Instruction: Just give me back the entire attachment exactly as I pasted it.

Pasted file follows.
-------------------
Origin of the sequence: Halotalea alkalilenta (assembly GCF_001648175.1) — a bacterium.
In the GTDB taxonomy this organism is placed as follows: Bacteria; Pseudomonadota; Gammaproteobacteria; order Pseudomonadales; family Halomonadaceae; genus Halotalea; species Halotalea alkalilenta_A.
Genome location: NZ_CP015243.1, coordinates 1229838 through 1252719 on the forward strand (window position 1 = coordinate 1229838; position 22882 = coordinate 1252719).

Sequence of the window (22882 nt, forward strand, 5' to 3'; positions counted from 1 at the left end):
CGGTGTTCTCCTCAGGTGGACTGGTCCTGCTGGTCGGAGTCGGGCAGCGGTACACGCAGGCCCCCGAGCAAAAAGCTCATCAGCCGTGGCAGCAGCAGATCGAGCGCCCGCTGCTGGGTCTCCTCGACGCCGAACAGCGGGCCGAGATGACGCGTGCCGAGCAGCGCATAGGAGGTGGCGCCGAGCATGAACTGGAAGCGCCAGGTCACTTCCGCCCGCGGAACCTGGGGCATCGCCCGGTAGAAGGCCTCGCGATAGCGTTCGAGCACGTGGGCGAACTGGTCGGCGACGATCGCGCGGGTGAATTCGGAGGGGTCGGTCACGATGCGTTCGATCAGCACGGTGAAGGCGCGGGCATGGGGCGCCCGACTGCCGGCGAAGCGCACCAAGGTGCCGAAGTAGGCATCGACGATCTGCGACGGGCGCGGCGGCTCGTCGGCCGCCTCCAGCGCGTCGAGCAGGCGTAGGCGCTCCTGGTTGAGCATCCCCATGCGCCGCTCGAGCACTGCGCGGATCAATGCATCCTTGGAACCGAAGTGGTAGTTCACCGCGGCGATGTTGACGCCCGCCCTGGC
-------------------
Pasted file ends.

Origin of the sequence: Halotalea alkalilenta (assembly GCF_001648175.1) — a bacterium.
In the GTDB taxonomy this organism is placed as follows: Bacteria; Pseudomonadota; Gammaproteobacteria; order Pseudomonadales; family Halomonadaceae; genus Halotalea; species Halotalea alkalilenta_A.
Genome location: NZ_CP015243.1, coordinates 1229838 through 1252719 on the forward strand (window position 1 = coordinate 1229838; position 22882 = coordinate 1252719).

Sequence of the window (22882 nt, forward strand, 5' to 3'; positions counted from 1 at the left end):
CGGTGTTCTCCTCAGGTGGACTGGTCCTGCTGGTCGGAGTCGGGCAGCGGTACACGCAGGCCCCCGAGCAAAAAGCTCATCAGCCGTGGCAGCAGCAGATCGAGCGCCCGCTGCTGGGTCTCCTCGACGCCGAACAGCGGGCCGAGATGACGCGTGCCGAGCAGCGCATAGGAGGTGGCGCCGAGCATGAACTGGAAGCGCCAGGTCACTTCCGCCCGCGGAACCTGGGGCATCGCCCGGTAGAAGGCCTCGCGATAGCGTTCGAGCACGTGGGCGAACTGGTCGGCGACGATCGCGCGGGTGAATTCGGAGGGGTCGGTCACGATGCGTTCGATCAGCACGGTGAAGGCGCGGGCATGGGGCGCCCGACTGCCGGCGAAGCGCACCAAGGTGCCGAAGTAGGCATCGACGATCTGCGACGGGCGCGGCGGCTCGTCGGCCGCCTCCAGCGCGTCGAGCAGGCGTAGGCGCTCCTGGTTGAGCATCCCCATGCGCCGCTCGAGCACTGCGCGGATCAATGCATCCTTGGAACCGAAGTGGTAGTTCACCGCGGCGATGTTGACGCCCGCCCTGGC